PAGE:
Egypt is the third most populous country in Africa, with 99. 2 million people (CAPMAS 2019) concentrated in a ribbon stretching 1,000 km from north to south along the Nile Valley. An uprising in 2011 was followed by political instability, and more recently some economic liberalization and pro-poor initiatives.
The present government, sworn-in in 2014, initiated a series of reforms to spur the economy Egypt’s economic growth has been healthy, averaging 5.3 percent in FY2017/18, driven by an expansion in the gas extractives, tourism, manufacturing, construction and ICT sectors.
Agriculture is a key sector in the Egyptian economy, providing livelihoods for 57 per cent of the population and directly employing about 26 per cent of the labour force. Though its share of gross domestic product (GDP) has fallen to about 11 per cent, farming is a vital source of exports and foreign exchange accounting for 20 per cent of export revenue.
Yet the unemployment rate reached 11.4 per cent in 2018, while youth unemployment increased to 32.5 per cent compared to 24.4 per cent in 2010. Poverty has fallen from 40.5 per cent in 2004 to 28 per cent in 2015, before rising to 32.5 per cent in 2019 (CAPMAS) and remains a major challenge, especially in rural Upper Egypt, where poverty rates are more than 60 per cent.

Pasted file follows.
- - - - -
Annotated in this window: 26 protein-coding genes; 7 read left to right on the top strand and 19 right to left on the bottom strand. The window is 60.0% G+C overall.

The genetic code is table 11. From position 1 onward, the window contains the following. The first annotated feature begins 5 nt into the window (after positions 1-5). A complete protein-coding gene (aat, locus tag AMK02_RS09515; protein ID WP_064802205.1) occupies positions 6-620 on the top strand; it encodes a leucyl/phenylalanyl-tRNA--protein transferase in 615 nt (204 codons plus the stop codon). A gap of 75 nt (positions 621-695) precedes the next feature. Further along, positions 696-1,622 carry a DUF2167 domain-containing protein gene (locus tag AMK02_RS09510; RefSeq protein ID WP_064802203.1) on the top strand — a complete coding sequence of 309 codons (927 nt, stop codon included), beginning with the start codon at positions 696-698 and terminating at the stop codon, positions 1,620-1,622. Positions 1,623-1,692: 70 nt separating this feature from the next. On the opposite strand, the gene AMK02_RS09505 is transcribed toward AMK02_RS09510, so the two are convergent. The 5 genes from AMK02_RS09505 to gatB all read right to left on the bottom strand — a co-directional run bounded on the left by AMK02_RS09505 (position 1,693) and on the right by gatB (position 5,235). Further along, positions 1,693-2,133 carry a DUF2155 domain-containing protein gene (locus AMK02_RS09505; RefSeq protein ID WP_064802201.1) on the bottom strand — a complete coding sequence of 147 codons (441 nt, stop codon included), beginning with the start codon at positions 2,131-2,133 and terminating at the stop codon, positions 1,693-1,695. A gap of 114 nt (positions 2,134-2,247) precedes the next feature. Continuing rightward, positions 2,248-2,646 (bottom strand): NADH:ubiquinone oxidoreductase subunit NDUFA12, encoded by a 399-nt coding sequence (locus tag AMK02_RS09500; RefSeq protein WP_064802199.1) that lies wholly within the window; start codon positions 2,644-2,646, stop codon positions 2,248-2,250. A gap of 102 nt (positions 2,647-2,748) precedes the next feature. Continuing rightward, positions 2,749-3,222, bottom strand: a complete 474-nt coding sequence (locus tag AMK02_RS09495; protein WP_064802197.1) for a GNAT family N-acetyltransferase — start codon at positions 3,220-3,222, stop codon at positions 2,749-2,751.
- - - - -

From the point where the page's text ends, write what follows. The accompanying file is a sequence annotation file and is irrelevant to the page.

Attempts to alleviate poverty must involve women and youth and reflect the diversity of income sources. In 2015, the Ministry of Social Solidarity (MoSS) launched the “Takaful and Karama” (solidarity and dignity) scheme targeting the poor and most vulnerable, children under 18 years, elderly poor above 65 years and disabled persons. The scheme transfers cash to the eligible families to subsidize costs of children's education, mothers and children health care, healthy nutrition and family planning.
In Egypt, IFAD loans support settlement of land reclaimed from the desert in Lower (Northern) Egypt and support for productivity improvements in the old lands in the Nile valley and Upper Egypt.
Our Country Strategic Opportunities Programme (COSOP) in the country contributes to the reduction of rural poverty and the enhancement of national food security.
In its efforts to help reduce poverty, IFAD seeks to enable more sustainable use of natural resources; promote climate-smart strategies; and leverage opportunities provided by the expanding private sector involvement in agriculture.
Key activities include:
- strengthening the technical skills and organizational capacity of poor rural men and women to take advantage of rural on- and off-farm economic opportunities;
- enhancing pro-poor sustainable use of natural resources, especially land and water; and
- improving the access of poor rural farmers to better quality services, for example to technology, finance and markets.
In addition to projects and programmes, Egypt has also benefited from a number of regional grants focused on soil and water management, taking gender into account in public policy development, building knowledge-sharing networks, and promotion of microfinance for poor rural people.
Agriculture sector is a key sector in the Egyptian economy, providing livelihoods for 57 per cent of the population and directly employing about 26 per cent of the labour force.
Egypt is IFAD’s largest recipient of financial assistance in the Near East and North Africa, and was one of the first countries in the world to receive IFAD financing.